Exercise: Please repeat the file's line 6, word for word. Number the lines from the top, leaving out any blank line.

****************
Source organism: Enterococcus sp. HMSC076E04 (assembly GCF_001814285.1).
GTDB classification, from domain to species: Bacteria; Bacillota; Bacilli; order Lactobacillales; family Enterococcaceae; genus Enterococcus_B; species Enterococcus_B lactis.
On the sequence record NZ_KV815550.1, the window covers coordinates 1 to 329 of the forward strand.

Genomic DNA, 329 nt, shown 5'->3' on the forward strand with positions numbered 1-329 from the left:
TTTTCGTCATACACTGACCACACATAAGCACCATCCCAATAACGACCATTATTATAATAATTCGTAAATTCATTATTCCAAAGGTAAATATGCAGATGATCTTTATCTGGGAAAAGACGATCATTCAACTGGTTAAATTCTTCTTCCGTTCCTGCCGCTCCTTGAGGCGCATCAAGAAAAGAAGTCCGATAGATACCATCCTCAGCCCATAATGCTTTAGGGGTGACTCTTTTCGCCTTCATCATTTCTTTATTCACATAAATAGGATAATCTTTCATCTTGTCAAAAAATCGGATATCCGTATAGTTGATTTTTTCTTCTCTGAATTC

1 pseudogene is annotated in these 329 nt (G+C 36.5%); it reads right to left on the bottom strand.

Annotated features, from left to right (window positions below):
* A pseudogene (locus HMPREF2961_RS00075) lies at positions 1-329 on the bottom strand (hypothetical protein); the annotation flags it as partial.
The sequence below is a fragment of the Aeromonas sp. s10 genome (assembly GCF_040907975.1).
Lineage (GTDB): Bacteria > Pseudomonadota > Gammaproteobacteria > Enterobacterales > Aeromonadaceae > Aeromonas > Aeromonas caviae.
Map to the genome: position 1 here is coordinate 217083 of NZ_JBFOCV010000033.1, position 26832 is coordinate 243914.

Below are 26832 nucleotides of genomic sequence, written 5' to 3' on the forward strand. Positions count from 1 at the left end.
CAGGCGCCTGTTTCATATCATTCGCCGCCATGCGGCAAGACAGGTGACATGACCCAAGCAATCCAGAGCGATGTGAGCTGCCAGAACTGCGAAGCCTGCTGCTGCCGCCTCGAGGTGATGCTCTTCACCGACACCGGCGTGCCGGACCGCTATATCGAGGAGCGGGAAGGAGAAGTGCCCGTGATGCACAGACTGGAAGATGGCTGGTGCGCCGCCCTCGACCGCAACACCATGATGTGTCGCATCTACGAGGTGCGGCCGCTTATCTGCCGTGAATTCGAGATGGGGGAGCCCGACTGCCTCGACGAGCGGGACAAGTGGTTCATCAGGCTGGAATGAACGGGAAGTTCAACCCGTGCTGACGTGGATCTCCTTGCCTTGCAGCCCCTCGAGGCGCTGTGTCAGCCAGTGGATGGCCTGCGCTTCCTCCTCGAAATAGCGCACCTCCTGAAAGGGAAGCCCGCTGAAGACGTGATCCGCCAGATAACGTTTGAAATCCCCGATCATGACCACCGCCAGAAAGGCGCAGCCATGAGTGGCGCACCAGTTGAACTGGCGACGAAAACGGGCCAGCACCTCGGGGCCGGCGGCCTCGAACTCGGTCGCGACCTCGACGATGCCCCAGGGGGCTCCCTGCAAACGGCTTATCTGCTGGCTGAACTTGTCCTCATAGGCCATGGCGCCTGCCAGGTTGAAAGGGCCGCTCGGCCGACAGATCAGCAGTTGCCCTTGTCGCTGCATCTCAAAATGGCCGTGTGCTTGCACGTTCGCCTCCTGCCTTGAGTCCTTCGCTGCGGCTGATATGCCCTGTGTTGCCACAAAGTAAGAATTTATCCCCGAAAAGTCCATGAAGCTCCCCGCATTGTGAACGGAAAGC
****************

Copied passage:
1 pseudogene is annotated in these 329 nt (G+C 36.5%); it reads right to left on the bottom strand.